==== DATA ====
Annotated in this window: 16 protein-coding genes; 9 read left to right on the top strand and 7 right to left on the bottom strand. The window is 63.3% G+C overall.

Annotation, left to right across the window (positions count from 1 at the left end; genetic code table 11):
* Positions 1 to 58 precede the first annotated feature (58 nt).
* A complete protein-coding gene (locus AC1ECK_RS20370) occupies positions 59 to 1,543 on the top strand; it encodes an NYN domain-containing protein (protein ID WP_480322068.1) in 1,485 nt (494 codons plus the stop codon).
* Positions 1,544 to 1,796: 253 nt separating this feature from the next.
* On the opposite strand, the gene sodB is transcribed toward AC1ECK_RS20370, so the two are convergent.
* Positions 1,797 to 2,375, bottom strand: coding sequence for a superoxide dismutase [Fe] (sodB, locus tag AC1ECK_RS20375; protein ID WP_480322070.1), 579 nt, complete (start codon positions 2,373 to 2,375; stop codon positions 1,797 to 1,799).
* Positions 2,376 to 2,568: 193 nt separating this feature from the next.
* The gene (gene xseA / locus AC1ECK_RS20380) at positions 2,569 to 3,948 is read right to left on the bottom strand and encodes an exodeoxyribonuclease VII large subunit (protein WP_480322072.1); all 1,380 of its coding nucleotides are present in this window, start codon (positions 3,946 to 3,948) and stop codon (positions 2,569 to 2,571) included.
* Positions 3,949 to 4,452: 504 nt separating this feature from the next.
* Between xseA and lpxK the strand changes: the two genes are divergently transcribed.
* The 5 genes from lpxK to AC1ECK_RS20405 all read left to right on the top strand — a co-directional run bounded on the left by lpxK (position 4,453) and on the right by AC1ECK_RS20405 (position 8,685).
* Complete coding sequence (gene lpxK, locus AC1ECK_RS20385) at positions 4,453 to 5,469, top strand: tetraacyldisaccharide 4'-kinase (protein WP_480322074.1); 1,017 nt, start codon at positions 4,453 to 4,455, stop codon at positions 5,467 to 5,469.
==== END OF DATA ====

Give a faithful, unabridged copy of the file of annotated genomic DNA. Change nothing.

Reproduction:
Annotated in this window: 16 protein-coding genes; 9 read left to right on the top strand and 7 right to left on the bottom strand. The window is 63.3% G+C overall.

Annotation, left to right across the window (positions count from 1 at the left end; genetic code table 11):
* Positions 1 to 58 precede the first annotated feature (58 nt).
* A complete protein-coding gene (locus AC1ECK_RS20370) occupies positions 59 to 1,543 on the top strand; it encodes an NYN domain-containing protein (protein ID WP_480322068.1) in 1,485 nt (494 codons plus the stop codon).
* Positions 1,544 to 1,796: 253 nt separating this feature from the next.
* On the opposite strand, the gene sodB is transcribed toward AC1ECK_RS20370, so the two are convergent.
* Positions 1,797 to 2,375, bottom strand: coding sequence for a superoxide dismutase [Fe] (sodB, locus tag AC1ECK_RS20375; protein ID WP_480322070.1), 579 nt, complete (start codon positions 2,373 to 2,375; stop codon positions 1,797 to 1,799).
* Positions 2,376 to 2,568: 193 nt separating this feature from the next.
* The gene (gene xseA / locus AC1ECK_RS20380) at positions 2,569 to 3,948 is read right to left on the bottom strand and encodes an exodeoxyribonuclease VII large subunit (protein WP_480322072.1); all 1,380 of its coding nucleotides are present in this window, start codon (positions 3,946 to 3,948) and stop codon (positions 2,569 to 2,571) included.
* Positions 3,949 to 4,452: 504 nt separating this feature from the next.
* Between xseA and lpxK the strand changes: the two genes are divergently transcribed.
* The 5 genes from lpxK to AC1ECK_RS20405 all read left to right on the top strand — a co-directional run bounded on the left by lpxK (position 4,453) and on the right by AC1ECK_RS20405 (position 8,685).
* Complete coding sequence (gene lpxK, locus AC1ECK_RS20385) at positions 4,453 to 5,469, top strand: tetraacyldisaccharide 4'-kinase (protein WP_480322074.1); 1,017 nt, start codon at positions 4,453 to 4,455, stop codon at positions 5,467 to 5,469.